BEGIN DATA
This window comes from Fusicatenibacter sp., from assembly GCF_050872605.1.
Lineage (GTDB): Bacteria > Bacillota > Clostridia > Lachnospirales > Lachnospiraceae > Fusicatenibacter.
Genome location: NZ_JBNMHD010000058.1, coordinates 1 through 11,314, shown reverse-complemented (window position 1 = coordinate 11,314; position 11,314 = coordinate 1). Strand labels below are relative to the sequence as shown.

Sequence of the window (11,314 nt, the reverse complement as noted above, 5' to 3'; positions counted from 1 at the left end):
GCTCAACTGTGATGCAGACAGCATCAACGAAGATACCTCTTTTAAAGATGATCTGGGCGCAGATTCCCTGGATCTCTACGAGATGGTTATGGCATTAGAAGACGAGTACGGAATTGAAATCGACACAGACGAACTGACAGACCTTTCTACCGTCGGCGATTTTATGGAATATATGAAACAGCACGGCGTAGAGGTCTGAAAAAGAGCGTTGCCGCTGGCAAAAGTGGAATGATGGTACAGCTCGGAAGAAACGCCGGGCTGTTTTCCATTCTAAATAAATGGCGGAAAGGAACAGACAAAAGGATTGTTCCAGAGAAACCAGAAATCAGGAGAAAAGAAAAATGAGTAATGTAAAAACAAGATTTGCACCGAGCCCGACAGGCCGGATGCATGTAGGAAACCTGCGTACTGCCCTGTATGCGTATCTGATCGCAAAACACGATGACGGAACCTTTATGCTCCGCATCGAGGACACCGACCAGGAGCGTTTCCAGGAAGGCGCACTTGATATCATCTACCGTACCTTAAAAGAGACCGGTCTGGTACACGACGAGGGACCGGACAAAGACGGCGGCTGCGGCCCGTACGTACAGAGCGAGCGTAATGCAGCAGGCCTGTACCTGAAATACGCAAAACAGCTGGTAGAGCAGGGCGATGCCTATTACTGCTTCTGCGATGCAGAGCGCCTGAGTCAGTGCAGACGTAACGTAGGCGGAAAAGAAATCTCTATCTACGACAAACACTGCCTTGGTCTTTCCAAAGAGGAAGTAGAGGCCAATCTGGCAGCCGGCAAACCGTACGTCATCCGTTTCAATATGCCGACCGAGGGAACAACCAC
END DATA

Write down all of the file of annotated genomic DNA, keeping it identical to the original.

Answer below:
This window comes from Fusicatenibacter sp., from assembly GCF_050872605.1.
Lineage (GTDB): Bacteria > Bacillota > Clostridia > Lachnospirales > Lachnospiraceae > Fusicatenibacter.
Genome location: NZ_JBNMHD010000058.1, coordinates 1 through 11,314, shown reverse-complemented (window position 1 = coordinate 11,314; position 11,314 = coordinate 1). Strand labels below are relative to the sequence as shown.

Sequence of the window (11,314 nt, the reverse complement as noted above, 5' to 3'; positions counted from 1 at the left end):
GCTCAACTGTGATGCAGACAGCATCAACGAAGATACCTCTTTTAAAGATGATCTGGGCGCAGATTCCCTGGATCTCTACGAGATGGTTATGGCATTAGAAGACGAGTACGGAATTGAAATCGACACAGACGAACTGACAGACCTTTCTACCGTCGGCGATTTTATGGAATATATGAAACAGCACGGCGTAGAGGTCTGAAAAAGAGCGTTGCCGCTGGCAAAAGTGGAATGATGGTACAGCTCGGAAGAAACGCCGGGCTGTTTTCCATTCTAAATAAATGGCGGAAAGGAACAGACAAAAGGATTGTTCCAGAGAAACCAGAAATCAGGAGAAAAGAAAAATGAGTAATGTAAAAACAAGATTTGCACCGAGCCCGACAGGCCGGATGCATGTAGGAAACCTGCGTACTGCCCTGTATGCGTATCTGATCGCAAAACACGATGACGGAACCTTTATGCTCCGCATCGAGGACACCGACCAGGAGCGTTTCCAGGAAGGCGCACTTGATATCATCTACCGTACCTTAAAAGAGACCGGTCTGGTACACGACGAGGGACCGGACAAAGACGGCGGCTGCGGCCCGTACGTACAGAGCGAGCGTAATGCAGCAGGCCTGTACCTGAAATACGCAAAACAGCTGGTAGAGCAGGGCGATGCCTATTACTGCTTCTGCGATGCAGAGCGCCTGAGTCAGTGCAGACGTAACGTAGGCGGAAAAGAAATCTCTATCTACGACAAACACTGCCTTGGTCTTTCCAAAGAGGAAGTAGAGGCCAATCTGGCAGCCGGCAAACCGTACGTCATCCGTTTCAATATGCCGACCGAGGGAACAACCAC